Kamakura 鎌倉 is a coastal city, an hour away from Tokyo. When I worked in Japan, I often escaped the busy capital and Kamakura was one of my favourite places.
Don’t leave! Japanese history is fascinating! Without going into too much historical detail (at the risk of losing you before the end of this article), I will give you a quick and concise summary of the importance of Kamakura:
Heian period (794 – 1185)
During this period, 4 main clans fought tirelessly for power: the Minamoto clan, the Fujiwara clan, the Tachibana clan and the Taira clan. Have you heard of the Genpei War? It was a civil war between the Minamoto and Taira clans. No? So perhaps under other names …. the Genji (Minamoto) and the Heike (Taira). The Tale of Genji (Genji Monogatari) must surely speak to you. It was one of the first novels in the world.
Kamakura period (1185 – 1333)
The war lasted 5 years and marked the end of the Heian period. The Minamoto clan won over the Taira clan and In Minamoto no Yoritomo seized power and became the first shogun in Japanese history. A shogun was the highest military rank but was the real ruler of the country. The capital was Heian Kyo (the old name for Kyoto). Minamoto no Yoritomo decided to install the new capital in Kamakura. The importance of the city is reflected in its architectural heritage, in particular its many shrines and temples.
Hasedera is a temple known for having one of the largest wooden statues in Japan. The statue of the goddess Kannon measures 9.18 meters. It is one of the largest wooden sculptures in Japan. Unfortunately, it’s not allowed to photograph it. This Buddhist temple is my favourite in Kamakura. I went there towards the end of the day: although parts of the temple were already in the shade, most of the temple complex was blessed with a beautiful light of the setting sun.
Hundreds of small Jizō statues represent Jizo Bosatsu, a divinity in Buddhism who protects children who have died. They are placed by parents mourning children and unborn babies. These statues remain in place for about a year.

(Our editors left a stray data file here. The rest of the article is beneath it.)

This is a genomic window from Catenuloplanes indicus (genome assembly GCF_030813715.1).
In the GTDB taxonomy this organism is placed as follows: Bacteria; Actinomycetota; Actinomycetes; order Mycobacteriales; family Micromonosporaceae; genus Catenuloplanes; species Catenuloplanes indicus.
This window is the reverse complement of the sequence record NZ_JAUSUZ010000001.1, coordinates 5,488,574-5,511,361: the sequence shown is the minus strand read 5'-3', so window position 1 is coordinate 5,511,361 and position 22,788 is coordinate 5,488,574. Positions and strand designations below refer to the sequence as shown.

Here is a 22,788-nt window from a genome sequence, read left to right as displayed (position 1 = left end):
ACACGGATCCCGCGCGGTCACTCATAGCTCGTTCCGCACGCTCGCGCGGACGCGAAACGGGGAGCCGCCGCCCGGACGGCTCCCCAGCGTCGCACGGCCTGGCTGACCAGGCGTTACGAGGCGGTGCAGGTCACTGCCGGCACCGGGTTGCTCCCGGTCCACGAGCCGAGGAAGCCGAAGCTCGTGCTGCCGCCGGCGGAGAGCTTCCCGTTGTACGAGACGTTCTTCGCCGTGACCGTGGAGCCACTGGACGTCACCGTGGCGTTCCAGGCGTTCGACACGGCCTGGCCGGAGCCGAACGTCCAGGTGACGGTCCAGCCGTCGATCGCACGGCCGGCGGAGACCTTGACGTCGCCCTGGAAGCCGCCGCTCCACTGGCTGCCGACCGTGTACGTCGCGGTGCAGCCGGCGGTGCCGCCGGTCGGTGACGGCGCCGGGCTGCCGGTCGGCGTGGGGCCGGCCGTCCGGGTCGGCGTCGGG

The temple complex sits on a hill with beautiful views of Kamakura.
Engakuji Temple 円覚寺
Engakuji Temple is a Zen Buddhist temple that houses the largest bell in Kamakura. It was founded in 1282. Unfortunately, many of its buildings were destroyed during the great Kanto earthquake of 1923. Consequently, most of the buildings are reconstructions of the 20th century.
Tsurugaoka Hachimangu 鶴岡八幡宮
It is the largest shrine in Kamakura. It was founded in 1063, enlarged and moved to its current site in 1180 by Minamoto Yoritomo. Remember him? He was the first shogun and moved the capital to Kamakura.
Close to the sanctuary are two ponds. The first has with 3 islands and represents the Minamoto clan. The other represents the Taira clan. It’s the clan that lost the Genpei war. They were the main rivals of the Minamoto clan. This pond has four islands. In Japanese, the number “four” (四) is pronounced just like the word “dead” (死). Minamoto Yoritomo was a lovely person!
Kenchoji temple 建長寺
It is the oldest Zen temple in Kamakura. Like the Engakuji temple, it contains a huge wooden door (main gate Sanmon).
Near Kenchoji’s main hall is a garden designed by the famous Zen master Musō Soseki. He was famous for being multi-talented. He was a Monk, teacher, calligraphist, poet and garden designer…
Behind Kenchoji temple is Hansobo shrine. Don’t miss it, it has a nice view of the city. Follow the path (mostly under the shade) for about 15 minutes.
Originally built as a structure adjacent to the Kencho-ji temple, this impressive sanctuary is worth a visit in its own right. It shelters dozens of Tengu. Tengus are mythical creatures of Japanese folklore. You must have seen them all around Japan. It’s not the kind of place where you want to stay after sunset!
Kotokuin Temple 高徳院 and Daibutsu 大 仏
Kamakura is famous for its “Daibutsu” (Big Buddha). It’is a huge 11.4-meters bronze statue of Buddha. It was inspired by the one in Todaiji temple in Nara, the largest Buddha statue in Japan. The first Shogun Minamoto Yoritomo (yes, him again) saw the statue in Nara in 1195 and wanted to have a similar in Kamakura. Unfortunately, he dies before realising his wish. The current bronze statue was cast in 1252.
The statue’s proportions are distorted so that visitors can see it with the right perspective. Similar to Greek statues.
Before returning to Tokyo, I stopped at Enoshima and I had the chance to see Mount Fuji!
Kamakura is located about an hour from Tokyo. There are many ways to get there:
JR Yokosuka Line
The JR Yokosuka line connects Tokyo Station with Kamakura Station. A one-way trip takes just under an hour and costs ¥940.
JR Shonan Shinjuku Line
The JR Shonan Shinjuku line connects Shinjuku station and Kamakura station. A one-way trip takes about an hour and costs ¥ 40.
Hakone Kamakura Pass (Odakyu Railways)
If you plan to visit Hakone, go for the Hakone-Kamakura pass (¥7,000). It allows unlimited use of Odakyu trains, buses, trains, boats, cable cars in the Hakone region. You can also use it on the Enoden trains between Enoshima and Kamakura. Some attractions are included in the price. The Kamakura pass can be used for three consecutive days. Worth it if you want to visit the region. You can buy the pass in Shinjuku.